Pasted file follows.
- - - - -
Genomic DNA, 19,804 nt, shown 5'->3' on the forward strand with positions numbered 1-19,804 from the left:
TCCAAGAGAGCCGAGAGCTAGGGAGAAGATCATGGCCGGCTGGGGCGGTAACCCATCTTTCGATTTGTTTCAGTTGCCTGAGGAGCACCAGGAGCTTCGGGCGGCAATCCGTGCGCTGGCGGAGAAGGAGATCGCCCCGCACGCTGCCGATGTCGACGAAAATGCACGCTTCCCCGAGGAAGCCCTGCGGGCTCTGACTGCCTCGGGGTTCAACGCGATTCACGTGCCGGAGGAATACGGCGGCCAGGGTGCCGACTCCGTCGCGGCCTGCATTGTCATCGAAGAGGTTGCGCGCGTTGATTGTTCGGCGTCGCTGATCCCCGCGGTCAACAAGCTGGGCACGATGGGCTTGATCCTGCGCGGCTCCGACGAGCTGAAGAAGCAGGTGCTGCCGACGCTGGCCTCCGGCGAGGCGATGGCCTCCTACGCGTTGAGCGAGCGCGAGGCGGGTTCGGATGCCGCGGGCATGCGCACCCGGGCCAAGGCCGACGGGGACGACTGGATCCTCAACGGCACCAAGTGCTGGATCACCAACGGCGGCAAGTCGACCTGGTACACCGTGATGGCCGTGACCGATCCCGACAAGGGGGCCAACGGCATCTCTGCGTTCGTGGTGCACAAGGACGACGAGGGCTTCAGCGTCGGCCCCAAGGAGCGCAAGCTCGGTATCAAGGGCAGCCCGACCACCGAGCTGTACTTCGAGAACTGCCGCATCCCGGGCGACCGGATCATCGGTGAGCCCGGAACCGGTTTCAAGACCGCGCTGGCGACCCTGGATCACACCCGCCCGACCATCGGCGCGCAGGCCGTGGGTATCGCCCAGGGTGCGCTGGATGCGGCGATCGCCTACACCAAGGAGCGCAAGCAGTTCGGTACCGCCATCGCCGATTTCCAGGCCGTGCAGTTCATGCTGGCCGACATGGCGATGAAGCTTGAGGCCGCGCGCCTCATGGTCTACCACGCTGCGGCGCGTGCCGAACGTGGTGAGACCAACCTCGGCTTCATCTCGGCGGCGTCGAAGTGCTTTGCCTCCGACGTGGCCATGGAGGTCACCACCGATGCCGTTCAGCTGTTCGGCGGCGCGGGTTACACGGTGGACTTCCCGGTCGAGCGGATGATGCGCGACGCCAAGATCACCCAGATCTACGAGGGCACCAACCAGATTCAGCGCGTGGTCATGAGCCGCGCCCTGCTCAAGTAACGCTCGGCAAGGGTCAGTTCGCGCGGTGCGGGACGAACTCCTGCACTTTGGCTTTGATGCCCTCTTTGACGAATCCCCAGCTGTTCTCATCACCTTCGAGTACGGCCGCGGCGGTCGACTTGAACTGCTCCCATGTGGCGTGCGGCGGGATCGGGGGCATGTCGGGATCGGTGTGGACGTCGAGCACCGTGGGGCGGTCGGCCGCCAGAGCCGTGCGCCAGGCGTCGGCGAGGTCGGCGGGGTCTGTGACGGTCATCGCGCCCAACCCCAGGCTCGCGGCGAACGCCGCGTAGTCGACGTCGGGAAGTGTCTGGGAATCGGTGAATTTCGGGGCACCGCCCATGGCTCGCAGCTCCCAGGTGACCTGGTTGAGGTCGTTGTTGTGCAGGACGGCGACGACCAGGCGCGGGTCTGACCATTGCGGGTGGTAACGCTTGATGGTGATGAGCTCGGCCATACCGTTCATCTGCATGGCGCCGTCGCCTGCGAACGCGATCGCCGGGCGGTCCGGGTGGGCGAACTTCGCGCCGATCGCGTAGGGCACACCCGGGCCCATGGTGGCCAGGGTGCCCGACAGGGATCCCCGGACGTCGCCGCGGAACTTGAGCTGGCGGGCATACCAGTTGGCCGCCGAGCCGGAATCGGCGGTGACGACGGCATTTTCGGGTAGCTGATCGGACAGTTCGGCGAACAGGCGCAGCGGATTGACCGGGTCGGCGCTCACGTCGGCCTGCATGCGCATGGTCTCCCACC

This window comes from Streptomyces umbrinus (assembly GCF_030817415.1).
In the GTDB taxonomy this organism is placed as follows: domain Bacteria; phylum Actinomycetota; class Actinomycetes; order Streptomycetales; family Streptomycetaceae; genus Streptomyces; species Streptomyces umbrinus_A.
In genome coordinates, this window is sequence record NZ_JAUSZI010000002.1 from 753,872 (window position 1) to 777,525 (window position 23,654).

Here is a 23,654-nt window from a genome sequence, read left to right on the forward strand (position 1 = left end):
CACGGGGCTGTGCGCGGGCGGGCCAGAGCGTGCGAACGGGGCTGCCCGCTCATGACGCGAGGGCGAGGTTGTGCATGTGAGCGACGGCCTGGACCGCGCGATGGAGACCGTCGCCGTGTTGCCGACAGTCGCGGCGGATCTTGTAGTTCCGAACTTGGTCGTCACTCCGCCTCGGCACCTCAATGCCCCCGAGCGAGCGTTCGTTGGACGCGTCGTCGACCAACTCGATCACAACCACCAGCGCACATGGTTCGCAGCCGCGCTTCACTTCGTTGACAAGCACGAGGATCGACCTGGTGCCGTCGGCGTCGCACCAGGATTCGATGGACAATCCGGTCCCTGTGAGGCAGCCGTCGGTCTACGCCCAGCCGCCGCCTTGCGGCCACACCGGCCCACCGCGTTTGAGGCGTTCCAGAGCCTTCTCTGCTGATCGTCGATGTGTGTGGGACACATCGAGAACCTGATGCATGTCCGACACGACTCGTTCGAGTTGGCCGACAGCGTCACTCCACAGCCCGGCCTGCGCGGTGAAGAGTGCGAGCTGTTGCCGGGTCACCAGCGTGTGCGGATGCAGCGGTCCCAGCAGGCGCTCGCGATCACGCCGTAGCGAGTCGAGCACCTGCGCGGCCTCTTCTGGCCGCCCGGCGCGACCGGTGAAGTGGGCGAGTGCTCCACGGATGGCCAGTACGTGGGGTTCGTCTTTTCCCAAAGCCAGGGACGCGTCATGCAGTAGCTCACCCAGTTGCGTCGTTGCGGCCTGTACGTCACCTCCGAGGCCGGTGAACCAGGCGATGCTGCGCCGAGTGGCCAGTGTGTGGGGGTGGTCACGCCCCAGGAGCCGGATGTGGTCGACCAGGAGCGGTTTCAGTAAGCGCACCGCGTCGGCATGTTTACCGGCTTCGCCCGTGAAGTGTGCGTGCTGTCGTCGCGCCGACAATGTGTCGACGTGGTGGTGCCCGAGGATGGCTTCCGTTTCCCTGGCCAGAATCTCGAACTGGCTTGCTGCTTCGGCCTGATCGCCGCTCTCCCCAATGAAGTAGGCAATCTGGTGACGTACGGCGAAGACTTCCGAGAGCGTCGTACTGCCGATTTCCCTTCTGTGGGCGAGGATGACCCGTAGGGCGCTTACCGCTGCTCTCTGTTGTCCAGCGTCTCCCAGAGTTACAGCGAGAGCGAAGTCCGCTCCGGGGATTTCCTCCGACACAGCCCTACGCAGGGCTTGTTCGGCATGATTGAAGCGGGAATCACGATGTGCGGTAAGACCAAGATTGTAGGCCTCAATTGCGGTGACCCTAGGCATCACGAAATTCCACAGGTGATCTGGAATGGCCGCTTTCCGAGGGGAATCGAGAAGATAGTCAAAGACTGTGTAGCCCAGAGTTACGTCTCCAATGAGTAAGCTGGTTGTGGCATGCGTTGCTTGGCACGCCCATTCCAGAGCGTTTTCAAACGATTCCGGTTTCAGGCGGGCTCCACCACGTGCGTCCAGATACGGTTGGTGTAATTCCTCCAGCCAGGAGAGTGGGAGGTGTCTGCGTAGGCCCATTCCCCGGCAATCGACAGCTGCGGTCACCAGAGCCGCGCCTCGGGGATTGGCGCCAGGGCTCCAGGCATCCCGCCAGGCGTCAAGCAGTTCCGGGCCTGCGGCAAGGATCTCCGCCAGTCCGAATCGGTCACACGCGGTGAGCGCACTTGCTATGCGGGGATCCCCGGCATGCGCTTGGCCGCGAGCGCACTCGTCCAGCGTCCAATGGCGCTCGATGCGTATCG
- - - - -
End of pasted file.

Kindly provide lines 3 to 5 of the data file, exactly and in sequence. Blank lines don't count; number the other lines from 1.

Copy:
This window comes from Streptomyces umbrinus (assembly GCF_030817415.1).
In the GTDB taxonomy this organism is placed as follows: domain Bacteria; phylum Actinomycetota; class Actinomycetes; order Streptomycetales; family Streptomycetaceae; genus Streptomyces; species Streptomyces umbrinus_A.
In genome coordinates, this window is sequence record NZ_JAUSZI010000002.1 from 753,872 (window position 1) to 777,525 (window position 23,654).